HSBC's two decade adventure in France appears to be nearing its conclusion.
Cerberus, the US private equity giant, is - according to the Wall Street Journal - in poll position to buy HSBC's loss-making French arm and merge it with its own business in the country, My Money Group, which it bought from General Electric in 2017.
The WSJ quoted a memo from Jean Beunardeau, chief executive of HSBC France, as saying a sale would include HSBC's French retail banking and wealth management operations but not its insurance and asset management operations.
HSBC's French arm has 800,000 customers in the country, employs nearly 10,000 people and has some 230 bank branches.
It also has a number of big sponsorship and partnership deals in the country. It has been an enthusiastic supporter of golf in France for more than a decade and, for the last five years, has also sponsored an annual rugby sevens tournament in Paris.
The bank also has a long-standing relationship with La Cite de le Reussite (the city of success), a debating forum that takes place at the Sorbonne, one of Paris's most famous educational establishments.
The fate of Mr Beunardeau, a former official at the French finance ministry who is said to have impeccable connections in government, is unclear. Previously head of HSBC's global banking and markets operations in France, he became chief executive of the business in January 2012.
A sale would bring to an end a process that has been underway for more than a year.
Mr Beunardeau told the bank's six unions in September 2019 that a strategic review of the business was underway. The previous year, HSBC's retail banking and wealth management business in France lost $56m, up from a loss of $12m in 2017.
A formal sale process was launched in December that year with the banking arm of La Poste, the publicly-listed but government-controlled French postal operator, named as an early possible buyer. Societe Generale, the third largest bank in France by market capitalisation after BNP Paribas and Credit Agricole, was also said to be in the running at one point.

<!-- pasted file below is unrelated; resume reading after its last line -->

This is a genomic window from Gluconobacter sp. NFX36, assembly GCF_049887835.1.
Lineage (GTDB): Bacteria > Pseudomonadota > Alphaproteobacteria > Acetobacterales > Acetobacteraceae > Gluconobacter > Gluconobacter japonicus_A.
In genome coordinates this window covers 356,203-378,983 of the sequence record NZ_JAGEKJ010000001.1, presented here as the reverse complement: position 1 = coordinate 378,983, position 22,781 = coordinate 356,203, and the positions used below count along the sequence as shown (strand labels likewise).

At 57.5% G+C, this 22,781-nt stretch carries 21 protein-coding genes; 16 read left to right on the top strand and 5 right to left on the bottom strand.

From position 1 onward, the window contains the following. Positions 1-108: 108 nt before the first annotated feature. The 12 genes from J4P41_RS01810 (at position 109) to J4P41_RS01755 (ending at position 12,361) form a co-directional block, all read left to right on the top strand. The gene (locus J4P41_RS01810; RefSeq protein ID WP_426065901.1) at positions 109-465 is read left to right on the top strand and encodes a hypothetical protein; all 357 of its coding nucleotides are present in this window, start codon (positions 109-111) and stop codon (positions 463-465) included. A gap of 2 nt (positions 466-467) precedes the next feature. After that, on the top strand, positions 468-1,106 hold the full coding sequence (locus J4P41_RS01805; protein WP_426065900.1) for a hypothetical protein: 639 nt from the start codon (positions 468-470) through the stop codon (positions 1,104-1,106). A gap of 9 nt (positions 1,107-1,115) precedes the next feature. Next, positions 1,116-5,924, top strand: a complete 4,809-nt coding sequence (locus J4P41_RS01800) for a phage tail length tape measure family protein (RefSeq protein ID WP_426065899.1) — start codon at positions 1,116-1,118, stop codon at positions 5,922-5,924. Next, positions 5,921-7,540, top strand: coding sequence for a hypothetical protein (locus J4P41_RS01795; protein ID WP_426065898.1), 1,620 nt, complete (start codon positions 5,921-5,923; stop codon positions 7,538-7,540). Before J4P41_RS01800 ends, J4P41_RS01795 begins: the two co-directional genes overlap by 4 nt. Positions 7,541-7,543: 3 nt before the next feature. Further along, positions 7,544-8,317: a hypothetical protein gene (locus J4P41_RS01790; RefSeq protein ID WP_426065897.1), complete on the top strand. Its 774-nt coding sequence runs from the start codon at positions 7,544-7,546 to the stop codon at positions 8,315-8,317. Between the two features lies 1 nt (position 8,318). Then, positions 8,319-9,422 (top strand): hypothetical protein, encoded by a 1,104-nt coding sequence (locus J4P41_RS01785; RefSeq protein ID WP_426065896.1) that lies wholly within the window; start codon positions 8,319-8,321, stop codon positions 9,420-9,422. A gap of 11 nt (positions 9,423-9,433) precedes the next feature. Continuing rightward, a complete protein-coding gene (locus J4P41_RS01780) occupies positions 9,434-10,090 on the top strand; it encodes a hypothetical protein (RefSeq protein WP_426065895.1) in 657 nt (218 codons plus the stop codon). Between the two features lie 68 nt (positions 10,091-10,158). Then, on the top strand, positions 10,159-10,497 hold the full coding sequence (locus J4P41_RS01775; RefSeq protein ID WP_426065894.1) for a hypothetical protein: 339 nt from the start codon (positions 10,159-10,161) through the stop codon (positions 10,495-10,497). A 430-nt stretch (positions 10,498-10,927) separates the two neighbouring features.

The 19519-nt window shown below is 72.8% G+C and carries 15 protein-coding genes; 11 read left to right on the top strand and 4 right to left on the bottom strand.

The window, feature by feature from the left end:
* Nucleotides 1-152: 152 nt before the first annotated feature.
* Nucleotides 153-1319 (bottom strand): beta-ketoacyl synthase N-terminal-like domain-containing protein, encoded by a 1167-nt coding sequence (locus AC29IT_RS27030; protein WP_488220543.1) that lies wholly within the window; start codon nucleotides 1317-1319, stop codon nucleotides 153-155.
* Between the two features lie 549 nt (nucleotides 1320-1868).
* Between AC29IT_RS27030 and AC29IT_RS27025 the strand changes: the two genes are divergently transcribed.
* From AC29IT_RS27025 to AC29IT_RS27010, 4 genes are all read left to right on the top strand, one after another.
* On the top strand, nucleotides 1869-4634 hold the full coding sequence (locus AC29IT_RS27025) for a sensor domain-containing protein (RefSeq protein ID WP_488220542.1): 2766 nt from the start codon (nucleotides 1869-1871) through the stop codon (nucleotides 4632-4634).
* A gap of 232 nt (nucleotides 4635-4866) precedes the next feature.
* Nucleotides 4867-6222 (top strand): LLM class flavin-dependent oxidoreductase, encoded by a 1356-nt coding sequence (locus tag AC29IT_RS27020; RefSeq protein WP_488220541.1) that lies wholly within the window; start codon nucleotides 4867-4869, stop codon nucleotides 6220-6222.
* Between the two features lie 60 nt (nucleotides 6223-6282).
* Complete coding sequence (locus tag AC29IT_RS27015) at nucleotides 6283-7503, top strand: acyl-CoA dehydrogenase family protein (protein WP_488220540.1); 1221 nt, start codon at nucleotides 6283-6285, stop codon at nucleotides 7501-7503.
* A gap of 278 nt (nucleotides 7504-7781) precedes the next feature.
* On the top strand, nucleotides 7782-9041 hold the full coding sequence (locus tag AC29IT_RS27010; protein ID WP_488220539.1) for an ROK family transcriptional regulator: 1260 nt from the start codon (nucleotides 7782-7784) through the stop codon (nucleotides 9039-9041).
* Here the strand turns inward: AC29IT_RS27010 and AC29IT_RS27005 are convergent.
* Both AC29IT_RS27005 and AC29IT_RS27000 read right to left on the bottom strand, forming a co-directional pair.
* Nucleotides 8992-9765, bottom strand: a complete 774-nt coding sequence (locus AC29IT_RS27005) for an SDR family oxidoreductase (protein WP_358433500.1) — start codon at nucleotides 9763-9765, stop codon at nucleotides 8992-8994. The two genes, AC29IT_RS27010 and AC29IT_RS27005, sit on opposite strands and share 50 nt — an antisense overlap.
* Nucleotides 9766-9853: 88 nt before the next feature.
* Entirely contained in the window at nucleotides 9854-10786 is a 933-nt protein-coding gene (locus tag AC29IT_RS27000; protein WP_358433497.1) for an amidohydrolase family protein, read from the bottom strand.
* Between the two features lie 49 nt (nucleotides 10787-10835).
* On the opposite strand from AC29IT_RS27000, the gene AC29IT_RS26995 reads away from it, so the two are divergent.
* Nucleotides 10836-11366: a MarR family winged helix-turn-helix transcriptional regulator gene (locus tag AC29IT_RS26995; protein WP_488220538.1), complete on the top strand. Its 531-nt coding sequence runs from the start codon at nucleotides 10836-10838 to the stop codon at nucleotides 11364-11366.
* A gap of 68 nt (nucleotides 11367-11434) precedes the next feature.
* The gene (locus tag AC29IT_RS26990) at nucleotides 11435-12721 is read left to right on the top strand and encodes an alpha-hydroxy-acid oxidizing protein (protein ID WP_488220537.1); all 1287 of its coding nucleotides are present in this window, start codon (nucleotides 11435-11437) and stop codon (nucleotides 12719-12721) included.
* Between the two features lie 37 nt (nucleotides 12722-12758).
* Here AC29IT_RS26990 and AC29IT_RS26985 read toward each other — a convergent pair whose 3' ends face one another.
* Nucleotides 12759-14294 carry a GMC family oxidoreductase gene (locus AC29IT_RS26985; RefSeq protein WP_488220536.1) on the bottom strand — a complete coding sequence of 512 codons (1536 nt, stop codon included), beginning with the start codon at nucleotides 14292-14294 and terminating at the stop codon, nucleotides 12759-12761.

However, finding a buyer has proved difficult, with most French lenders looking to cut the size of their branch banking operations - in response to changing customer behaviour - rather than taking on more branches.
The profitability of the banking sector in France, as with other countries in the eurozone, has been crushed by negative interest rates. Lenders right across the continent, such as Germany's biggest lender Deutsche Bank, have also been grappling with legacy issues of their own.
In the case of HSBC, the bank also has very specific reasons for seeking an exit from France. The lender is looking to pivot away from Europe and the United States, where its loss-making branch banking business is already up for sale, in order to sharpen its focus on its traditional market of Asia.
Noel Quinn, the chief executive, said at last month's results presentation that the bank would move "the heart of the business to Asia, including leadership".
The bank also admitted that it expected to make a loss on the sale.
It all seemed so different when, in April 2000, HSBC entered France with the £6.6bn takeover of Credit Commercial de France.